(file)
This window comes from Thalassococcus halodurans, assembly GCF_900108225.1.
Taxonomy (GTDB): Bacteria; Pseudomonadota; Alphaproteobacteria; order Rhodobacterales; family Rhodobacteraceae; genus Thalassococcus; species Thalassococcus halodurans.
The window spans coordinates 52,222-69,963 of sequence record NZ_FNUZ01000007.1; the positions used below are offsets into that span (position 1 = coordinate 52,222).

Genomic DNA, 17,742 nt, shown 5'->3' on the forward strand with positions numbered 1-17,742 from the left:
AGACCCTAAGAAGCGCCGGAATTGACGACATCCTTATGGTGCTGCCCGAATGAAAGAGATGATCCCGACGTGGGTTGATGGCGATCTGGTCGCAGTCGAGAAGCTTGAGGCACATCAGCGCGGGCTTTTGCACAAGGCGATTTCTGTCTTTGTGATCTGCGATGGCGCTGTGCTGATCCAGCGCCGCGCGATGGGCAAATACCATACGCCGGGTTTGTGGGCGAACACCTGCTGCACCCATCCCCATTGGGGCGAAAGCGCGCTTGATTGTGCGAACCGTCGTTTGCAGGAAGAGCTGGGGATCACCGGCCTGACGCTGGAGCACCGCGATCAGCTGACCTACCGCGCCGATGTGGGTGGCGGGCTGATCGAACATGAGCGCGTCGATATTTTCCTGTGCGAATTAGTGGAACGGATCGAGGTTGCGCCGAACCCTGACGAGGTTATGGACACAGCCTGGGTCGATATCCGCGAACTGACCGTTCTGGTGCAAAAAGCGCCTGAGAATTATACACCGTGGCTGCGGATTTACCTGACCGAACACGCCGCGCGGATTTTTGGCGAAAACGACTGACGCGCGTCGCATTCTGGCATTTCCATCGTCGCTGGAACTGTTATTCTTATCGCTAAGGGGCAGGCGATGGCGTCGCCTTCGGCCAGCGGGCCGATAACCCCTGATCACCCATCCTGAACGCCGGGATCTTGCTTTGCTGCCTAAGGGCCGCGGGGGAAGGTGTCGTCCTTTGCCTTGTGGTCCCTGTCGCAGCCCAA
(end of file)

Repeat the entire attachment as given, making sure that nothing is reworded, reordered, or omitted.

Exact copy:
This window comes from Thalassococcus halodurans, assembly GCF_900108225.1.
Taxonomy (GTDB): Bacteria; Pseudomonadota; Alphaproteobacteria; order Rhodobacterales; family Rhodobacteraceae; genus Thalassococcus; species Thalassococcus halodurans.
The window spans coordinates 52,222-69,963 of sequence record NZ_FNUZ01000007.1; the positions used below are offsets into that span (position 1 = coordinate 52,222).

Genomic DNA, 17,742 nt, shown 5'->3' on the forward strand with positions numbered 1-17,742 from the left:
AGACCCTAAGAAGCGCCGGAATTGACGACATCCTTATGGTGCTGCCCGAATGAAAGAGATGATCCCGACGTGGGTTGATGGCGATCTGGTCGCAGTCGAGAAGCTTGAGGCACATCAGCGCGGGCTTTTGCACAAGGCGATTTCTGTCTTTGTGATCTGCGATGGCGCTGTGCTGATCCAGCGCCGCGCGATGGGCAAATACCATACGCCGGGTTTGTGGGCGAACACCTGCTGCACCCATCCCCATTGGGGCGAAAGCGCGCTTGATTGTGCGAACCGTCGTTTGCAGGAAGAGCTGGGGATCACCGGCCTGACGCTGGAGCACCGCGATCAGCTGACCTACCGCGCCGATGTGGGTGGCGGGCTGATCGAACATGAGCGCGTCGATATTTTCCTGTGCGAATTAGTGGAACGGATCGAGGTTGCGCCGAACCCTGACGAGGTTATGGACACAGCCTGGGTCGATATCCGCGAACTGACCGTTCTGGTGCAAAAAGCGCCTGAGAATTATACACCGTGGCTGCGGATTTACCTGACCGAACACGCCGCGCGGATTTTTGGCGAAAACGACTGACGCGCGTCGCATTCTGGCATTTCCATCGTCGCTGGAACTGTTATTCTTATCGCTAAGGGGCAGGCGATGGCGTCGCCTTCGGCCAGCGGGCCGATAACCCCTGATCACCCATCCTGAACGCCGGGATCTTGCTTTGCTGCCTAAGGGCCGCGGGGGAAGGTGTCGTCCTTTGCCTTGTGGTCCCTGTCGCAGCCCAA